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The Common (and not-so-common) Sense Etiquette of Public Transit

November 9th, 2011 Leave a comment Go to comments

A few months ago I became a regular public transit user. As is the case in many big cities, our buses are overcrowded and, at times, woefully behind schedule. In my few short months as a transit user, I’ve quickly adapted to the often uncomfortable conditions and I’ve learned a few things about public transit culture and etiquette.

Recently, there have been several videos surfacing showing some deplorable behaviour by the drivers employed to chauffeur the commuter masses in our nation’s capital. Commuter videos have captured cellphone use while driving, paperwork being completed while driving, and the most recent incident involving an expletive verbal assault on an autistic passenger. Clearly, these are some serious infractions that need to be investigated; however some of the public has been quick to vilify all bus drivers, and frankly I think this is just plain wrong.

Public transit drivers have a difficult job when they have to deal with hundreds, if not thousands of people on the move. It would behoove those who are quick to lash out at all drivers to remember that some passengers make their job even more difficult. While I don’t condone the aforementioned infractions, I think we all need to take a step back and look at what we as individuals can do to make public transit a more pleasant experience for everyone.

I’d like to suggest some common sense (and maybe some not-so-common sense) etiquette for passengers of public transit.

  1. Unless you’ve paid for two fares, you get only one seat. Sure, if the bus is empty feel free to put your bags on the seat next to you; however, be prepared to remove those bags as the seats fill up.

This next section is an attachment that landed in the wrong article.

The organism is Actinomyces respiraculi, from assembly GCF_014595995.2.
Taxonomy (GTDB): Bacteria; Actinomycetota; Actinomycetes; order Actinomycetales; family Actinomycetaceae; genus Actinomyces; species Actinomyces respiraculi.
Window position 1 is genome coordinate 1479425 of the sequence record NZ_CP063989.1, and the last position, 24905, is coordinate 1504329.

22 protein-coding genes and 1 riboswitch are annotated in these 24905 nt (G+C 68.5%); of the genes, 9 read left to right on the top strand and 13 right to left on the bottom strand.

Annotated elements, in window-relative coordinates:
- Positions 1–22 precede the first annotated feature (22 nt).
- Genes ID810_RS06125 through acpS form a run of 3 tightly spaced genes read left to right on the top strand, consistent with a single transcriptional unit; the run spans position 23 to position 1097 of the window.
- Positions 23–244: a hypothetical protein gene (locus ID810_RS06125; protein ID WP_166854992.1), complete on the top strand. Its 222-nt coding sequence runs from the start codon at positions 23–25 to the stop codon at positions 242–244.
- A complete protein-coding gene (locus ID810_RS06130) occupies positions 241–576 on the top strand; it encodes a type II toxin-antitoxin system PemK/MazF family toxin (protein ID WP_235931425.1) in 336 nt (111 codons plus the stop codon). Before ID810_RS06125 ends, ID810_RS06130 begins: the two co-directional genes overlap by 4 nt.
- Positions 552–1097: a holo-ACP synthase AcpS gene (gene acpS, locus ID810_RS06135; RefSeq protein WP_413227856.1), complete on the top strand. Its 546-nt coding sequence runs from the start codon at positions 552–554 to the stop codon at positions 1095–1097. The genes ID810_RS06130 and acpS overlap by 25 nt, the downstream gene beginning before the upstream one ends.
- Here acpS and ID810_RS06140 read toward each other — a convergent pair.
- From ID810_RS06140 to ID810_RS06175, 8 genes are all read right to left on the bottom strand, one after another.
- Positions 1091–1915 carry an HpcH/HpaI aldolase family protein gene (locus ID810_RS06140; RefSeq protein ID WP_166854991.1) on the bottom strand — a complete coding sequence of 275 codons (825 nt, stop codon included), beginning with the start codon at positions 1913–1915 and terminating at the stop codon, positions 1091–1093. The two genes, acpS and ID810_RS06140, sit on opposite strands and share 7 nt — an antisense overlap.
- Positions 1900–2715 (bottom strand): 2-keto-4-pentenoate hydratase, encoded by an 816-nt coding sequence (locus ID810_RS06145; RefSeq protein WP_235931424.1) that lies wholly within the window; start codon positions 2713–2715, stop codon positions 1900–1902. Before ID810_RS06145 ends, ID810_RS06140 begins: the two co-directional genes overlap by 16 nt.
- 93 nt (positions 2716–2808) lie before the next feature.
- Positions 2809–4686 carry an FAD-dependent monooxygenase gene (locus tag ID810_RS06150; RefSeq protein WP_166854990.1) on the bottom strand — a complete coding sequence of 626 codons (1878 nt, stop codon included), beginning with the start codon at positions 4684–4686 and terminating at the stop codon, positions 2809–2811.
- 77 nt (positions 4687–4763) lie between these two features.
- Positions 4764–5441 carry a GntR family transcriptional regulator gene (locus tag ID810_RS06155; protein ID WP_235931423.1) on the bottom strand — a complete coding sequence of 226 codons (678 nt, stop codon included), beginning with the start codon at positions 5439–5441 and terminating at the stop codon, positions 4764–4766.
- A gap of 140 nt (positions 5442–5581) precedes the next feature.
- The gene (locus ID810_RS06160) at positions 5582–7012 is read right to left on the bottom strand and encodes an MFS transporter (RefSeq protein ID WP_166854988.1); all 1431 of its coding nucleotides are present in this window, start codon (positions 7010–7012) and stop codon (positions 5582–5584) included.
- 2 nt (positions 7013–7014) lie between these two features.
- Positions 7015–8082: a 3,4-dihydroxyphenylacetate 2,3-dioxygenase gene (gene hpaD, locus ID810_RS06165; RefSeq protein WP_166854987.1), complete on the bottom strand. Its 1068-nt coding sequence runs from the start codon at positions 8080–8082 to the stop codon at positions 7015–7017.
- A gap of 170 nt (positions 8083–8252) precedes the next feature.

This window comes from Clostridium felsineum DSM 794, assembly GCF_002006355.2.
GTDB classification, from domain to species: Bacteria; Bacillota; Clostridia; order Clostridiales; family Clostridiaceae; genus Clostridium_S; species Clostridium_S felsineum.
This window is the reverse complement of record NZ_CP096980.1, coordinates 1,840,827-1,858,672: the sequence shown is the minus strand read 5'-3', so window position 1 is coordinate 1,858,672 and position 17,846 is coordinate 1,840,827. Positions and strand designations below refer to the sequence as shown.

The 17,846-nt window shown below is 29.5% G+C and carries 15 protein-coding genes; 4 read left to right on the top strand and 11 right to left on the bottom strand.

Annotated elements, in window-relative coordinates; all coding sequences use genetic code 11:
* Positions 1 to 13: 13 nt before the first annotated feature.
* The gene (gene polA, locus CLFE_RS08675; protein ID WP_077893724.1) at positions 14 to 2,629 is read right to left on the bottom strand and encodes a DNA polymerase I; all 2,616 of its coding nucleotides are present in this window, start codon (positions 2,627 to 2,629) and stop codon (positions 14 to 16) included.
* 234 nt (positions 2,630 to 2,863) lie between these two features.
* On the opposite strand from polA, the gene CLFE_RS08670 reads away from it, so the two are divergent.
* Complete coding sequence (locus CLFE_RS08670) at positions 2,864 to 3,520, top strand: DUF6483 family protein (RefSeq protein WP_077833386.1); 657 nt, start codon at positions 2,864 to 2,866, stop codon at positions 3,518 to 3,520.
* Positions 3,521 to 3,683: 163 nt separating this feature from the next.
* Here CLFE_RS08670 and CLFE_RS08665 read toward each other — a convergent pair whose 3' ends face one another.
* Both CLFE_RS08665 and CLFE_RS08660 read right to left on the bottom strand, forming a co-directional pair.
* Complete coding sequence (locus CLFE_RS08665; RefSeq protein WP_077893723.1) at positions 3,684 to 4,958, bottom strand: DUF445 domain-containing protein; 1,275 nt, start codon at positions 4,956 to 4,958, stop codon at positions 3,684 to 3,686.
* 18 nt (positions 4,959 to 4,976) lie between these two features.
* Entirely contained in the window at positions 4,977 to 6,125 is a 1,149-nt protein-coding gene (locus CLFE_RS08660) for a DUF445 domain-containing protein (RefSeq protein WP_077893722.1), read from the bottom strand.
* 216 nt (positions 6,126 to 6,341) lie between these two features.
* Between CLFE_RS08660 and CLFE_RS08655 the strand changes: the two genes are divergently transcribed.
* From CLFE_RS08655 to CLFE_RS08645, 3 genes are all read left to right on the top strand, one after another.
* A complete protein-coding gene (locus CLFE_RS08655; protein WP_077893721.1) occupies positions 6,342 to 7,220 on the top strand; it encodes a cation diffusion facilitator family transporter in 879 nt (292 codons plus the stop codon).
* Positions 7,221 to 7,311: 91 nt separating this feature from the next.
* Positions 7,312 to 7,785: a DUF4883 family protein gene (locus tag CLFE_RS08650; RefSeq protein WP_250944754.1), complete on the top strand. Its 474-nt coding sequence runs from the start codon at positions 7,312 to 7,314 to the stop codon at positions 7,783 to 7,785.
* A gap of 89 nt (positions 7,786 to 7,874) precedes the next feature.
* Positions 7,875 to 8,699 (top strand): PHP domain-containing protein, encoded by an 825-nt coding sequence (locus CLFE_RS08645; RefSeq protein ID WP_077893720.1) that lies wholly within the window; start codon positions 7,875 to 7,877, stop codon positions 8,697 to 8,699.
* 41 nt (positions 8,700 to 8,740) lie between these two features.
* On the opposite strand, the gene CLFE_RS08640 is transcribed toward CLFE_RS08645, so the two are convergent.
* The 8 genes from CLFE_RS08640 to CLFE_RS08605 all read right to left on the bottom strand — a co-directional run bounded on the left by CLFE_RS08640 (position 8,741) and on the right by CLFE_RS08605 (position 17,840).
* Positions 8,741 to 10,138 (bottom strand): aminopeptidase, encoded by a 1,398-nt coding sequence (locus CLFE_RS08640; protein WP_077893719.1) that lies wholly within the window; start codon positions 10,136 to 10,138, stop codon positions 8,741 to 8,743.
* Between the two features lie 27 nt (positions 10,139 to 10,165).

3. Courtesy/Priority seating is meant for passengers that may have difficulties standing for long periods of time. If you’re occupying a seat near the front of the bus and someone gets on the bus that requires the use of the seat – MOVE! Nothing ruffles my feathers more than seeing a young, able-bodied passenger completely ignore this common courtesy.

  5. Be aware that odours you emit affect those around you. Whether it’s the lack of personal hygiene or the overabundance of perfumes and colognes, how you smell impacts other passengers. Maybe it results in mild discomfort due to your noxious odour, but for some it has far greater implications such as allergic reactions. Overcrowded transit results in crossing the boundaries of personal space, so be kind to those around you and tone down the perfume (and remember to brush those pearly whites before leaving the homestead).

  7. The buses and trains are not a garbage can. Question: Would you toss food on your floor at home? By the end of the day, most public transit vehicles look like the morning after a frat party. Seriously, folks – use a garbage can. Can’t find one? Then take the garbage off the bus with you and find a proper receptacle to put it in. Think it’s a harmless act? Not only do rolling juice bottles create a safety hazard on an over-capacity bus, but our taxes pay people to clean up after your mess.